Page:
The Botswana Ministry of Health aspires to a lofty goal: attain an internationally recognized accreditation for two of its clinics and one hospital. This is the backdrop in which I present:

A Snap Shot Of Xhosa Clinic.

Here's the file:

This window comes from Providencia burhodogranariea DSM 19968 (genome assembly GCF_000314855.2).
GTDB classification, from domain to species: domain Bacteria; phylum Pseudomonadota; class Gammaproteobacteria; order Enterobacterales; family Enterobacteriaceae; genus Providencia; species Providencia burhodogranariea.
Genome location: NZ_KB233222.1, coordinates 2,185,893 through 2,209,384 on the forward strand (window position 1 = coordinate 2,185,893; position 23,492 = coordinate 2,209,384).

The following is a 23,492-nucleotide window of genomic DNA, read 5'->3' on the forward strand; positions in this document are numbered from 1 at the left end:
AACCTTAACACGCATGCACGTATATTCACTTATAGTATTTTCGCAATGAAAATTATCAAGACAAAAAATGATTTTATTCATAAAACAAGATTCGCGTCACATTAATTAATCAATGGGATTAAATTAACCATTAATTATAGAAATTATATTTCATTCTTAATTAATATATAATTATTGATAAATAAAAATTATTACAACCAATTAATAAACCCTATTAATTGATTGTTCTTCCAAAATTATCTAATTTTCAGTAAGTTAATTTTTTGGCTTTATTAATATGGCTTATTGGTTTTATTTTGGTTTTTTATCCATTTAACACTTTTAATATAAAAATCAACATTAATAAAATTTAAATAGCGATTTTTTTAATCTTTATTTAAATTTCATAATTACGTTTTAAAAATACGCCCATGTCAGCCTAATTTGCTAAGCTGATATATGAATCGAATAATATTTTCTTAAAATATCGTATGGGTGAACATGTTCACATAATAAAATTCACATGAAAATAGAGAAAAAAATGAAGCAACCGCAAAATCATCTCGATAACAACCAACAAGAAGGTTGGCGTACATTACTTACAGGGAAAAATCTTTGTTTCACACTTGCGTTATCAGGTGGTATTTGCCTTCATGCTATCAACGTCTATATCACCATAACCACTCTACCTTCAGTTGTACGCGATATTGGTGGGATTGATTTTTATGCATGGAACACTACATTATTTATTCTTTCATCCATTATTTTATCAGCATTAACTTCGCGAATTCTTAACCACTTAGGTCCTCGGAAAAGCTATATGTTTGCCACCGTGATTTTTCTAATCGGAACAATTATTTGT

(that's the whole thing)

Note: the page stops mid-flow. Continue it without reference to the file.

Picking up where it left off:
I pass the rail tracks and stock yards leaving the tarred road behind. Just ahead on the right, Xhosa Clinic comes into view through the dust of the passing taxi and donkey cart. It is early but the sun is already unbearably hot. A passerby looks with envy as I push the button on my popup umbrella. Sun umbrellas are everywhere, but not the collapsible kind. I wait for her to ask me for it, or rather for her to tell me to give it to her-but today she passes without comment. Perhaps I’m becoming a fixture and she passes without seeing. One child spots me and a chorus of shouts echo through the tiny neighborhood; “Mma Dana, Mma Dana.” I wave and am reminded that this is the favorite part of my morning ritual and I will miss their competition to decide who I spotted first and therefore received my first wave. Their family home is a shabin (sells the local brew) and there are a few lingering drunks lying about their yard. As I enter the battered gate to the clinic my eyes rest on the recently erected sign announcing Xhosa as a TB clinic and its commitment to “ A World free of TB “. The current infection rate is alarming and on the rise. Before HIV the TB rate was below one percent. Inside I stop to exchange greetings with Rejoice, our security guard. It doesn’t take me long to reach the end of my Setswana niceties. Rejoice, seated in her makeshift chair, is chatting with the lady who will spend her day here selling sweets (candy) peanuts and rolls from her rickety wheelbarrow. On the other side of the fence, directly behind her is another vendor selling almost exactly the same things. His wares hang from plastic bags off the wire of the fence. He fairly often is taken with seizures. Maybe that prompts him to sell near the clinic. Just steps beyond him is a small store. Chickens, people and bare footed children move about inside their high wire fence. Sweets of the same brands and flavours are for sale here as well. No one seems to mind. They share change and visit back and forth with one another throughout the long, hot and dusty day. Overhead –providing shade is a blackberry tree. School children stand on broken chairs to reach the fruit or they bat it with sticks. It’s possible this is breakfast. To the right-under no roof or covering sit the ladies waiting for the midwife. “Dumela BoMma” (“Good morning ladies”-) I say as I pass. “Ah! You are Motswana now Mma Dana “. These few simple phrases bring high praise! “Yes “ I reply “I even drink 5 Roses (tea ) in the heat! They respond with laughter. A van pulls up and begins to unload fresh chips- (french fries). He moves inside to sell directly to the patients seated on backless wooden benches and broken office chairs. This is the triage and waiting area and is at least under a tin roof. It being open front and back to the elements makes for better ventilation and more desirable as a TB clinic site. At least that is how we feel until the rains start. Some of the patients won’t buy from this man selling fresh chips.” He’s a Zim-(from Zimbabwe )they are dirty” I’m told. He looks very clean to me, and fairly prosperous, not to mention ambitious. But I am just a lacoah (white person) so do not know about such things.